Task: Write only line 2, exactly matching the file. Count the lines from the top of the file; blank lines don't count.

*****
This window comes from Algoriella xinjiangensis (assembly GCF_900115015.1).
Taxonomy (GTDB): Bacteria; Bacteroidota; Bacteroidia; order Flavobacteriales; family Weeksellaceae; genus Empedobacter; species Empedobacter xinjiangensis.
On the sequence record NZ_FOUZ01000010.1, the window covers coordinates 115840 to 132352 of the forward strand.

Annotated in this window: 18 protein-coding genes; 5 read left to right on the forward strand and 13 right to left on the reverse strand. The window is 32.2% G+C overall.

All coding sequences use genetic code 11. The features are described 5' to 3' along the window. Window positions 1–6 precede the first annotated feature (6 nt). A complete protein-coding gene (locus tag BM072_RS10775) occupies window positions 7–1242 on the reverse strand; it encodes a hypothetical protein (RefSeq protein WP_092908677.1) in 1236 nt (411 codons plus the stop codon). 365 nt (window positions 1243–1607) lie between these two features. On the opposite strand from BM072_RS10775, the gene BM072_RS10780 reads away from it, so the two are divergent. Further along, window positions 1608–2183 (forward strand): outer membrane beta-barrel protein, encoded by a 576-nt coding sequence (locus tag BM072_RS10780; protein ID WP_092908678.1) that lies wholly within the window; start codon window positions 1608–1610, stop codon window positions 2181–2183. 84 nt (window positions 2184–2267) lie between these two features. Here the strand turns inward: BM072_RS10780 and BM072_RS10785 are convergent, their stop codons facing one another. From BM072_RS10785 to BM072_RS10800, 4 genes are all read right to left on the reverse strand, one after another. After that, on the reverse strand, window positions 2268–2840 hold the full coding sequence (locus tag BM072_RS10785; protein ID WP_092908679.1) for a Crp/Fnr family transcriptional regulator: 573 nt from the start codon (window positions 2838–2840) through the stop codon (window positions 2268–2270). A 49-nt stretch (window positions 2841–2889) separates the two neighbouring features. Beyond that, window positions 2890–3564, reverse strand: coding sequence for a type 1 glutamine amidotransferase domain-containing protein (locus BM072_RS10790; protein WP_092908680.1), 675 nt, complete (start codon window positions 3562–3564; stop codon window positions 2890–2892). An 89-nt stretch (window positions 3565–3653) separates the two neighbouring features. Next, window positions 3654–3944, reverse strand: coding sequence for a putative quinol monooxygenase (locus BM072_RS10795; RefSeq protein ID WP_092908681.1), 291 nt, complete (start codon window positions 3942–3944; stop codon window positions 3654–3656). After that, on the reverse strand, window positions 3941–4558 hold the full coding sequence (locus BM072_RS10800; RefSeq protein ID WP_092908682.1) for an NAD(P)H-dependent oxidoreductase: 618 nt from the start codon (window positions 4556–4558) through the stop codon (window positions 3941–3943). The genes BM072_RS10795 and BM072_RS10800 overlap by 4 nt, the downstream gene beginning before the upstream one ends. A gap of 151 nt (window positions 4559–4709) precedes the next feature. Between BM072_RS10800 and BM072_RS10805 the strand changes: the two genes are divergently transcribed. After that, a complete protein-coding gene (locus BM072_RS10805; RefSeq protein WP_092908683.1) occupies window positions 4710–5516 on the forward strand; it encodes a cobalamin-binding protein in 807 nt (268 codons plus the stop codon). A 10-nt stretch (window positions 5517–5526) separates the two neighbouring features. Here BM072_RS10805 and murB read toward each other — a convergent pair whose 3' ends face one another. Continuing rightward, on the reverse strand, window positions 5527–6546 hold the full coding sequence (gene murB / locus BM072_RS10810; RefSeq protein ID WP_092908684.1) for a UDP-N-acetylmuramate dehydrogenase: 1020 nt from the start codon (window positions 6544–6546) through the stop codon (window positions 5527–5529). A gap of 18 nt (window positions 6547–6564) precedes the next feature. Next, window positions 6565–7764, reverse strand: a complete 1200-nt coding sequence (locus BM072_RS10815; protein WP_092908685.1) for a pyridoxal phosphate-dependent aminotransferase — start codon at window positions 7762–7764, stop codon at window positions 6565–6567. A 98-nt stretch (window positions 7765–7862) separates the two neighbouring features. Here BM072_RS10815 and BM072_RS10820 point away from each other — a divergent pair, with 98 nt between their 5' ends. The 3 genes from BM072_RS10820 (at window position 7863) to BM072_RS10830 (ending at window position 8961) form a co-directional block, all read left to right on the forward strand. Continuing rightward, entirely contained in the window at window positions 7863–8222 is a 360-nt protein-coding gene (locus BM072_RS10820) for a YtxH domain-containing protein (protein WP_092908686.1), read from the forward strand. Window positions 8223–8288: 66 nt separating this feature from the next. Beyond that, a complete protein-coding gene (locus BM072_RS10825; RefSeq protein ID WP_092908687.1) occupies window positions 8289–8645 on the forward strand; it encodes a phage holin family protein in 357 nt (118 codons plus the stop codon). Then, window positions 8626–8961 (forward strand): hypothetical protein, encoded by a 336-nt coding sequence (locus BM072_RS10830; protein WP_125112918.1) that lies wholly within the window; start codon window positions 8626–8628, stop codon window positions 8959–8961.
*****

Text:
Taxonomy (GTDB): Bacteria; Bacteroidota; Bacteroidia; order Flavobacteriales; family Weeksellaceae; genus Empedobacter; species Empedobacter xinjiangensis.